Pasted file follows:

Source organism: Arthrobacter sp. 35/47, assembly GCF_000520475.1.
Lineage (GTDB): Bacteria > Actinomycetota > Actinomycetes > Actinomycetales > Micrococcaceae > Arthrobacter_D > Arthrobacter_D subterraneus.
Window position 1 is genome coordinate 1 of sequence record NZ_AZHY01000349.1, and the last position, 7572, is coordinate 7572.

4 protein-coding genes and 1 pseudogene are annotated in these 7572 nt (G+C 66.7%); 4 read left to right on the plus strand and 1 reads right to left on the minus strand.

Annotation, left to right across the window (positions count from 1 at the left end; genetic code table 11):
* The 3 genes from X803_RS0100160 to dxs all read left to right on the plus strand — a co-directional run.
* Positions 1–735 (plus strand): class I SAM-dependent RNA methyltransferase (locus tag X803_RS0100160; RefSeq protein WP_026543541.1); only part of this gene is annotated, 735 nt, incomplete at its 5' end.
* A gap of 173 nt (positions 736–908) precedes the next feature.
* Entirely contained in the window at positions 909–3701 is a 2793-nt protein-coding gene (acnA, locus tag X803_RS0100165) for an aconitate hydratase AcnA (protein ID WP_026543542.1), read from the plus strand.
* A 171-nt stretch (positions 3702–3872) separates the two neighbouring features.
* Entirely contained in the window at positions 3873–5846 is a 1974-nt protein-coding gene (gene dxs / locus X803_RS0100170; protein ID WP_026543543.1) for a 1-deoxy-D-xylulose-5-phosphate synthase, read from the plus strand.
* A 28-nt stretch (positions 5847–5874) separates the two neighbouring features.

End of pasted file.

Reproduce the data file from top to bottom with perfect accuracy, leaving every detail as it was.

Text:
Source organism: Arthrobacter sp. 35/47, assembly GCF_000520475.1.
Lineage (GTDB): Bacteria > Actinomycetota > Actinomycetes > Actinomycetales > Micrococcaceae > Arthrobacter_D > Arthrobacter_D subterraneus.
Window position 1 is genome coordinate 1 of sequence record NZ_AZHY01000349.1, and the last position, 7572, is coordinate 7572.

4 protein-coding genes and 1 pseudogene are annotated in these 7572 nt (G+C 66.7%); 4 read left to right on the plus strand and 1 reads right to left on the minus strand.

Annotation, left to right across the window (positions count from 1 at the left end; genetic code table 11):
* The 3 genes from X803_RS0100160 to dxs all read left to right on the plus strand — a co-directional run.
* Positions 1–735 (plus strand): class I SAM-dependent RNA methyltransferase (locus tag X803_RS0100160; RefSeq protein WP_026543541.1); only part of this gene is annotated, 735 nt, incomplete at its 5' end.
* A gap of 173 nt (positions 736–908) precedes the next feature.
* Entirely contained in the window at positions 909–3701 is a 2793-nt protein-coding gene (acnA, locus tag X803_RS0100165) for an aconitate hydratase AcnA (protein ID WP_026543542.1), read from the plus strand.
* A 171-nt stretch (positions 3702–3872) separates the two neighbouring features.
* Entirely contained in the window at positions 3873–5846 is a 1974-nt protein-coding gene (gene dxs / locus X803_RS0100170; protein ID WP_026543543.1) for a 1-deoxy-D-xylulose-5-phosphate synthase, read from the plus strand.
* A 28-nt stretch (positions 5847–5874) separates the two neighbouring features.